Frankly, I’ve yet to figure out how knowledge about electrostatic effects, radiation shielding, etc. will help my commercial space focus. On the other hand, FIT’s classes covering business management and innovation are immediately useful for my writing. Those topics promote ideas for running businesses and fostering idea-generating environments (which are, sadly, discarded in the real world due to fear and perceived loss of control). However, they don’t necessarily get into defining the commercial space sector.

I incorporate those ideas into my analyses, too, because they bring more realistic and intriguing dimensions to bear on a company rather than, for example, teasing out limited meaning from YoY EBITDA comparisons and scripted reports. Of course, those comparisons can be helpful–businesses are built on analyzing such reports, after all. But, a la the blind men and the elephant, they only provide one perspective. And those comparisons aren’t available when talking about companies such as SpaceX and ULA. I suspect business management and innovation topics aren’t used for identifying company health and progress as often because there isn’t a method to measure them, relying on squishy observation and experience instead.

Bright Ideas Going Down in Flames?

Before answering my friend’s question, I have another question.

Do the technical challenges emphasized in those classes inadvertently encourage students to believe that coming up with a technical solution will result in a thriving commercial space business?

My answer is: maybe? But, unfortunately, this type of confusion is very prevalent.

That confusion appears borne out whenever some industry professionals introduce a version of electrospray propulsion, a new optical interconnect, different rocket-manufacturing technologies, or a higher-impulse rocket engine. They believe their bright ideas’ utility are self-evident and will drive innovations in the space technology arena, which will change the market—a commonly accepted narrative from many space entrepreneurs. The problem is, at least based on Peter Drucker’s data from his “Innovation and Entrepreneurship” book, bright ideas are:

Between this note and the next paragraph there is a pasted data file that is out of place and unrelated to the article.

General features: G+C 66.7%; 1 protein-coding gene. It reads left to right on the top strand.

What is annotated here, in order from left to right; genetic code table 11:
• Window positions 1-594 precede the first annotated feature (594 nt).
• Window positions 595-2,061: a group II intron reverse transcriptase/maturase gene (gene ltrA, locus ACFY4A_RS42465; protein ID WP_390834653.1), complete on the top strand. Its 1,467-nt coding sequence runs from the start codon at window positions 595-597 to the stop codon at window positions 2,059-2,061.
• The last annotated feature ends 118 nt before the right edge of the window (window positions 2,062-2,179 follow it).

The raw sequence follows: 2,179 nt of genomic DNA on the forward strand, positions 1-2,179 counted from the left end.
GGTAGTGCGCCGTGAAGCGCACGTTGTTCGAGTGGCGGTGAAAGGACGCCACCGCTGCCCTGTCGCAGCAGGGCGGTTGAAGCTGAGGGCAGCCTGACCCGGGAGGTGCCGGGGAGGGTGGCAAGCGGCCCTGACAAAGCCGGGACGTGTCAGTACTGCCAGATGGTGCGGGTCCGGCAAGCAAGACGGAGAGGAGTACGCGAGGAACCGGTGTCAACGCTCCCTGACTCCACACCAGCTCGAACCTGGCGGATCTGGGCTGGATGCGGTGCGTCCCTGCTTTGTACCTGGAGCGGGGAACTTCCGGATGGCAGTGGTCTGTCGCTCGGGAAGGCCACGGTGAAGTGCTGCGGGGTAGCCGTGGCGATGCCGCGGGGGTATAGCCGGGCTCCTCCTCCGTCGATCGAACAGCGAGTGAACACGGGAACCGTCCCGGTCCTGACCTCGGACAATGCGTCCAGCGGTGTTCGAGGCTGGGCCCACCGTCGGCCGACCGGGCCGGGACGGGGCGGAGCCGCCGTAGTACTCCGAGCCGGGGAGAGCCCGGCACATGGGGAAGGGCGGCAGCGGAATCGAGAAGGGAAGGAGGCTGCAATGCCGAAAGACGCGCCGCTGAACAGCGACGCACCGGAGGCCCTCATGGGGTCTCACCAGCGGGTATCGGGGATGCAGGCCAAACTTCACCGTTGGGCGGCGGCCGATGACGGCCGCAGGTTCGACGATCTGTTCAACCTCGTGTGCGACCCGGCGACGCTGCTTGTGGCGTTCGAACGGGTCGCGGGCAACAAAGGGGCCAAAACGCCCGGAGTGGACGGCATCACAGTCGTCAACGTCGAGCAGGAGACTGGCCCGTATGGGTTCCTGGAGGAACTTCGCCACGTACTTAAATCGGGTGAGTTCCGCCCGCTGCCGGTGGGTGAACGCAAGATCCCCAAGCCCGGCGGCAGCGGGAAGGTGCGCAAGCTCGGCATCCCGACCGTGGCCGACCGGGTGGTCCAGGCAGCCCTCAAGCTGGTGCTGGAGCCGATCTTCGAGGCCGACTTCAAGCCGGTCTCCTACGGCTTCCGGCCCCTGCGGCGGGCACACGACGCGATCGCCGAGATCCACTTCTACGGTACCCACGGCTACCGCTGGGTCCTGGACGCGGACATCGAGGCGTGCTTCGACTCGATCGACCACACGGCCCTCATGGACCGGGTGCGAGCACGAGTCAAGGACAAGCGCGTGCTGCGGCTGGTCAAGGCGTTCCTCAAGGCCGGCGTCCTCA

“...the riskiest and least successful source of innovative opportunities. The casualty rate is enormous. No more than one out of every hundred patents for an innovation of this kind earns enough to pay back development costs and patent fees. A far smaller proportion, perhaps as low as one in five hundred, makes any money above its out-of-pocket costs.”

My version of his book is old–released in 2009–so perhaps today’s data may tell a slightly different story.

However, for those industry optimists, there is some limited solace. Drucker notes that the sheer volume of bright ideas leads to a phishing-email campaign (or fart application) result: a small percentage get take-up. That small percentage is so large that it represents new business opportunities. Note that Drucker is referring to the general business sector, which encompasses the significantly smaller space business sector. How much smaller is the percentage of successful, bright ideas in the commercial space business? While they might be meaningfully useful, are they meaningfully impactful?

It’s not helpful when the confusion gets spread by those with no commercial expertise (NONE!), such as NASA and the United States Space Force, who value and have the technical and operational expertise. And yet they still try pushing their versions of “commercial” markets supporting their needs, when in fact, they are only experimenting with different ways to buy space equipment and services (which, admittedly, does need to happen–but that doesn’t create a commercial market). So they chase the bright ideas but can do so with minimal risk.

In a very roundabout way, all this leads to a thoughtful answer for my friend. The technical class information is useful, but not in the way it may have been expected to be used. Instead, the information will be my bulwark against the many others pushing technical solutions to non-technical challenges in the space industry. While technical knowledge and research underpin the space industry’s operations, they aren’t the most important considerations for increasing the commercial space economy (even though some might paint them as such).

At least…that’s the plan.